Asset Classes

South Dakota pension’s long view

Over the past 10, 20 and 43 years, the South Dakota Investment Council (SDIC), which manages the benefits of more than 84,000 of the US state’s public-sector employees, has ranked in the top 1 per cent of public pension funds in terms of investment performance.

Strategy at the $10.5 billion fund is based on strict adherence to long-term strategies during underperforming periods and nurturing an expert internal team, state investment officer Matt Clark explains, in an interview from the fund’s Sioux Falls, South Dakota, headquarters.

“We are old-fashioned. We remember that first finance class at university and present value maths,” says Clark, who joined South Dakota in 2000 and made state investment officer in 2005. All investment begins with an assessment of an asset’s long-term fair value.

About two-thirds of assets are internally managed. Internal research focuses on estimating an asset’s future long-term cash flows, assessing the risk and discounting accordingly to calculate a fair present value.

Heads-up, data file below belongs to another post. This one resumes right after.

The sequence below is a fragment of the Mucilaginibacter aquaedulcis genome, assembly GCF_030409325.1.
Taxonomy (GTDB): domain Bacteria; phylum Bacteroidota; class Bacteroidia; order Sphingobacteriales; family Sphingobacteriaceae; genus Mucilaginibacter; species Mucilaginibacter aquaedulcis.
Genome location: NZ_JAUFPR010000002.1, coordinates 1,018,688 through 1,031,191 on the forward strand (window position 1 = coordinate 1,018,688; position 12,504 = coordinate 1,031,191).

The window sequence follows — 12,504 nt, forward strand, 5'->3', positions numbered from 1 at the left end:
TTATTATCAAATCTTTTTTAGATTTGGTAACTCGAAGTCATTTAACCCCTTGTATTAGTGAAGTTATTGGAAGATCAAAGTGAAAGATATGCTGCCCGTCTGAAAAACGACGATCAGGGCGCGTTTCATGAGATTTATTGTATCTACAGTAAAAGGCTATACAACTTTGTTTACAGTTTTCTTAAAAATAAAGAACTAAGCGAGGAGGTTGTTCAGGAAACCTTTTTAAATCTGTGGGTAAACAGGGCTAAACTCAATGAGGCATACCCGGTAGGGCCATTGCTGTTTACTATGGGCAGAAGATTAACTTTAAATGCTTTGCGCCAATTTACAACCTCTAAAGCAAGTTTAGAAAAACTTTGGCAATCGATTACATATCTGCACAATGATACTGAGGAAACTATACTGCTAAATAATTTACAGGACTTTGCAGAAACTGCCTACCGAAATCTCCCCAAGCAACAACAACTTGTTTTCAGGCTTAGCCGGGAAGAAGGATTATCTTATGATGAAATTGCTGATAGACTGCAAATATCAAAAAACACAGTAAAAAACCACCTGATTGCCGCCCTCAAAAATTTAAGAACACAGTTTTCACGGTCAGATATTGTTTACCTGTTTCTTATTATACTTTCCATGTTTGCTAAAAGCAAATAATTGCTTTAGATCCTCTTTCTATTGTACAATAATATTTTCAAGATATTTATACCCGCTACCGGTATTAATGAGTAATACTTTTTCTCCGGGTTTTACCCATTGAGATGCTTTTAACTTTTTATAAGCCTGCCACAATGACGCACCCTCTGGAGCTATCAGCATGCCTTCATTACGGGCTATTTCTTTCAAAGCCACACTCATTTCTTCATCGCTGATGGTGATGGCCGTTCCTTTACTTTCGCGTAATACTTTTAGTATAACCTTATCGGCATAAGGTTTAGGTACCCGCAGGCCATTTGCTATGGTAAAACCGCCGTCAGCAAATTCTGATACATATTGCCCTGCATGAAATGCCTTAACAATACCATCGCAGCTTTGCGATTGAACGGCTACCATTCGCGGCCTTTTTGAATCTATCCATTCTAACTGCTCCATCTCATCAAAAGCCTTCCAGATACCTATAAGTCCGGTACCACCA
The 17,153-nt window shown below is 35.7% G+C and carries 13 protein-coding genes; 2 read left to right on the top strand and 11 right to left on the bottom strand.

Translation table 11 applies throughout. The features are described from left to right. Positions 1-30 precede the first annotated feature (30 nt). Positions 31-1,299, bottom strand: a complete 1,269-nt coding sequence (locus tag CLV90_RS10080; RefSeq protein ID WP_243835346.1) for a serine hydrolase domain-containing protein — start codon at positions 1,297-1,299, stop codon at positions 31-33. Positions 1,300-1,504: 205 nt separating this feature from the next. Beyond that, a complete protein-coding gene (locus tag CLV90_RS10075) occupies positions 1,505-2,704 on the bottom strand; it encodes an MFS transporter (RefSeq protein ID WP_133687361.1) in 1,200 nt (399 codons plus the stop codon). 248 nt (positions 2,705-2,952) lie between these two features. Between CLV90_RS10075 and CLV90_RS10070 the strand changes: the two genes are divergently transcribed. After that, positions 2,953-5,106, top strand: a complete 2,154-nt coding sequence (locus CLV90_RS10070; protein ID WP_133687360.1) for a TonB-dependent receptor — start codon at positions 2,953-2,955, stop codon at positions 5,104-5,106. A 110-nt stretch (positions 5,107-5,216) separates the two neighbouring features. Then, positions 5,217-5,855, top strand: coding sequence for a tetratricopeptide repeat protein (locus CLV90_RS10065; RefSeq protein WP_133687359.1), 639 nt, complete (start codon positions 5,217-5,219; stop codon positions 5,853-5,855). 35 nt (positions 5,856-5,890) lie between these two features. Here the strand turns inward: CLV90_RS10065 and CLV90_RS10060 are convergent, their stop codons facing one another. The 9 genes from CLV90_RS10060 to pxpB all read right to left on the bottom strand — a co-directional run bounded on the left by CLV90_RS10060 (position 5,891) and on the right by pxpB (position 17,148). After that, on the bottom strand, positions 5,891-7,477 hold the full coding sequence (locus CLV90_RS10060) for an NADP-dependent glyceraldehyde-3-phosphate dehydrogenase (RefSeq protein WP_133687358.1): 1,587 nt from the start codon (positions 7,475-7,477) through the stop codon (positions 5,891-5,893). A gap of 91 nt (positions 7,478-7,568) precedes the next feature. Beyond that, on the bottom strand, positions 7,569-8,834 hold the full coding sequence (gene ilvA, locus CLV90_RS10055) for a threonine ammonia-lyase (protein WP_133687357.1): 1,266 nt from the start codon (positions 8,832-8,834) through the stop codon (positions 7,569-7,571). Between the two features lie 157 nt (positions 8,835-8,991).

“We apply this to all our portfolios and at asset-allocation level, adjusting the asset allocation based on relative valuations and targeted level risk,” Clark explains.

Next comes the discipline to wait for opportunities to arrive. Clark says investors have “cyclical and emotional time frames” that tend to fall into three-year periods.

“Over three years, something will change to become cheap, and something else will change to become expensive that you can then sell.”

Long-term fair value requires the patience to wait for opportunities that can take longer to appear.

“If we buy something early and the price keeps falling, it tests our fortitude and we find that we need to have everyone involved. It is scary when you buy something cheap and then it gets a lot cheaper, but you can never guarantee that this won’t happen.”

Contrarian moves in healthcare, real estate

Being contrarian is another strategy pillar. SDIC invests in assets it believes are undervalued from a long-term perspective. Due to the lack of opportunity in the current market, 24 per cent of South Dakota’s assets are in cash. Expensive equity has caused the fund to lower equity risk by placing its current risk target well below its benchmark. Unlike other investors, however, Clark says bonds are also expensive, thus he is “holding lots of cash”.

He explains: “Risk is expensive and bonds are expensive but we are confident that the market will come back to us if it is overvalued; if you wait long enough, it does come back to you.